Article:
March 23, 2019

By Isaac Mizrahi - Co-President of ALMA

Well, I should start by acknowledging that this article’s title can be a bit of an exaggeration, or maybe not, but I am glad it got your attention. In today’s U.S. market landscape there are two types of companies: those who actively try to connect with multicultural consumers, and those that leave it up to chance whether they appropriately connect.

The latter group’s inaction is mostly driven by their perceived lack of resources or a belief in a one size-fits-all strategy, also known as ‘Total Market’. However, one can argue that it may be more accurate to say that the divide lies between companies that recognize the country’s demographic reality and leverage multicultural consumers’ contribution as a growth engine to benefit their bottom line, and those that risk sales, growth, and profits due to inaction.

Think this is an exaggeration? Not really, if you consider that close to 10% of all national sales for several categories were made by the Hispanics living in three states alone, Florida, Texas and California.

The sheer size of these three states’ population is worth noting, and they are getting larger and larger every year, with a growth rate almost twice as large as the country’s growth average.

These states have reached a point where the Hispanic population is no longer a niche, instead they represent a significant mainstream force. In other words, even when you don’t target Hispanic consumers as a segment, your sales are probably impacted by decisions made by Hispanic consumers.

To better illustrate this point I pulled MRI-Simmons 2018 data for three different categories: consumers who purchased a new TV set in the past 12 months, consumers who purchased a pair of jeans in the past 12 months, and overall individual yogurt consumption.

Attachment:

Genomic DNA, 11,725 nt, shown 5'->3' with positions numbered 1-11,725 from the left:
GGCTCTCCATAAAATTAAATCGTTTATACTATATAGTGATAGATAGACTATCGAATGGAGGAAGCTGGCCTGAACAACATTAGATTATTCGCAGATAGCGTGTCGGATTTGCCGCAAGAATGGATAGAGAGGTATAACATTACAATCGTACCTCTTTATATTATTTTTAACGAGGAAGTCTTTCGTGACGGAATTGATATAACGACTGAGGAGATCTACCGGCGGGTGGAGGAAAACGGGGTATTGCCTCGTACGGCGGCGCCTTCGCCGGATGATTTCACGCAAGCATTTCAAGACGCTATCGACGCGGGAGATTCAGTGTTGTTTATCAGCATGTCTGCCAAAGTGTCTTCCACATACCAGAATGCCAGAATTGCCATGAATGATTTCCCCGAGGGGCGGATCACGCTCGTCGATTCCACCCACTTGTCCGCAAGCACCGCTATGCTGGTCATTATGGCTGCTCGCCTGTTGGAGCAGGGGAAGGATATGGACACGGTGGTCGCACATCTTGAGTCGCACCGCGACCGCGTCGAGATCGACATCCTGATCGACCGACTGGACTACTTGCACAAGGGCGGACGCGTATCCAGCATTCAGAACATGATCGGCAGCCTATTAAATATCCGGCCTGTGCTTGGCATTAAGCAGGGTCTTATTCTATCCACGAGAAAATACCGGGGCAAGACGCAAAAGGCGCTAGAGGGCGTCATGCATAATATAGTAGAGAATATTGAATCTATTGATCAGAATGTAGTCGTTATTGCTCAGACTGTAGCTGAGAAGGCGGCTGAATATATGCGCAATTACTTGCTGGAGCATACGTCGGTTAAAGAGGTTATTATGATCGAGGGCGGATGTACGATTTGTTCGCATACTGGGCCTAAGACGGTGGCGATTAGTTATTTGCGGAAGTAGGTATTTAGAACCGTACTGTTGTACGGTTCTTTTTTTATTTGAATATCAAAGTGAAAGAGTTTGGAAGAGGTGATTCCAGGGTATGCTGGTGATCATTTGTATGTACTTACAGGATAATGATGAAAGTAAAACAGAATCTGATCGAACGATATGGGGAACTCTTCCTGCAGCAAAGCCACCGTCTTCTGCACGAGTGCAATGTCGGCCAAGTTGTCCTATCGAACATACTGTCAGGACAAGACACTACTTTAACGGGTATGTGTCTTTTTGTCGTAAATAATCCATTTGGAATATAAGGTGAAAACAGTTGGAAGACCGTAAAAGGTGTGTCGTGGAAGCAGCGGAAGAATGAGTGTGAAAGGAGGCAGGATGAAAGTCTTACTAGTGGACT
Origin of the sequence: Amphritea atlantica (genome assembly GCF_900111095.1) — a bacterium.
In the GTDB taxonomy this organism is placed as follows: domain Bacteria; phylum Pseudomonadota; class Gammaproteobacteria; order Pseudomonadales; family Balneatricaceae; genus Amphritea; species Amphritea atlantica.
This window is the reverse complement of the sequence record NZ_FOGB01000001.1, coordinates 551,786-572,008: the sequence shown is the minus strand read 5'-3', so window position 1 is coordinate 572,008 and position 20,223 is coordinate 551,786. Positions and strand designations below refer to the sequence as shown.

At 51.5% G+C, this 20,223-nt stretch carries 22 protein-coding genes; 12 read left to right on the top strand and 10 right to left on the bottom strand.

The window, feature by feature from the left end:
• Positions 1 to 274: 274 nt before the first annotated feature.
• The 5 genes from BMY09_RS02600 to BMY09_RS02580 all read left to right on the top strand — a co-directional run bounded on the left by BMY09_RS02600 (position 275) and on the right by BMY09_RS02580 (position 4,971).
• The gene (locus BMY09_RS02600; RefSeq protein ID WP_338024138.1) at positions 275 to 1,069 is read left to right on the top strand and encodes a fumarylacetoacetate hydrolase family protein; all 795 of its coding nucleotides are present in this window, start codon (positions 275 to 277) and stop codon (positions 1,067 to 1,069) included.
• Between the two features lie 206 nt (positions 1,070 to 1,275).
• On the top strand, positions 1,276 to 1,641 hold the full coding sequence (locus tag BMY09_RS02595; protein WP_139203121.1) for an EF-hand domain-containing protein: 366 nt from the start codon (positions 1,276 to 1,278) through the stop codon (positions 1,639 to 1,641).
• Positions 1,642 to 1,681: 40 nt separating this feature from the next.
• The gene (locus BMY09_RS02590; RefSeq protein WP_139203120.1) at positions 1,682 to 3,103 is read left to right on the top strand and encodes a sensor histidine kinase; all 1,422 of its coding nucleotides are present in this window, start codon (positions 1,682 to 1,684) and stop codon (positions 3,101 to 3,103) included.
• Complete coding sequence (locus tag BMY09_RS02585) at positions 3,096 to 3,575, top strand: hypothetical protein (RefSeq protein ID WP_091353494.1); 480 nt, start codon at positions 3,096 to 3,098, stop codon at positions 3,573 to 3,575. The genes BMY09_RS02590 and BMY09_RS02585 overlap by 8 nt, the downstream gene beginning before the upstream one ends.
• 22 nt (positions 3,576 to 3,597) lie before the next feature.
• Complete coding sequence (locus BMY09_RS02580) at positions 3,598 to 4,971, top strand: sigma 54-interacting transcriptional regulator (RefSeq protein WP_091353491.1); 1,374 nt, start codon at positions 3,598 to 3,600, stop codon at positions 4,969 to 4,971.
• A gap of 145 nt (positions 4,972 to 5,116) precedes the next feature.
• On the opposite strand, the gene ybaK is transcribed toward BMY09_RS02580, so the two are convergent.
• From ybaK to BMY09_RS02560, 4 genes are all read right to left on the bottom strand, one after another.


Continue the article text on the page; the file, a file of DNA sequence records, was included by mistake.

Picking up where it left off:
As you might expect, the results showed a strong correlation between population size and consumption importance. Florida, Texas and California together represented 27% of all TV sets purchased in the past 12 months in the entire country,  27% of all pairs of jeans bought in the past twelve months, and 27% of the yogurt consumption.

Furthermore, the analysis demonstrated the importance of the Hispanic segment in these states. For TV sets, Hispanics comprised 36% of sales; for the yogurt consumption the number was also at 36%; and for jeans consumption, the Hispanic share of sales was at 41%. Hence, the statement at the beginning of this article. Almost 10% of these categories’ national sales, come from Hispanics who live in Florida, Texas, and California.

Another impact derived from a strong presence of multicultural consumers in a given market is that they do not live in a vacuum. In fact, they also tend to influence the non-ethnic population in their habits and attitudes just as much as they are influenced by mass culture themselves. We discuss this in terms of ‘mutual influence.’
One category where we see this clearly is in America’s evolving beer consumption patterns. We find that 28% of non-Hispanic consumers who live in Florida, Texas, and California are regular buyers of imported beers, a category that over-indexes with Hispanic consumers, and which has an outsize number of Latin brands available for consumption. Outside of these three states, this percentage drops to 25%. This difference may seem small, but these 3 percentage points represent tens of millions of dollars.

The idea of mutual influence goes beyond just consumption behaviors, it also shapes the non-ethnic Americans attitudes in a broader sense. For instance, one of the statements from the study is ‘I am interested in other cultures.’ Nearly 60% of non-Hispanics respondents in the three states covered by this analysis agree with the statement, while barely 50% of non-Hispanics in the remainder of the country say they also agree.

I believe that a new wave of business opportunities will be created in the next few years for multicultural marketing experts. We will move beyond leading regional markets’ strategies to also leading our industry in assessing the process of the mutual influence of cultures, and by helping Corporate America understand the consequences and opportunities associated with it.

There’s an expression that says that ‘everything communicates’. This means that everything you say, but also everything you don’t say conveys a message. Similarly, in business, everything you do and more and more everything you don’t do impacts your business. Don’t you think it is time to act and do Hispanic Marketing for real?


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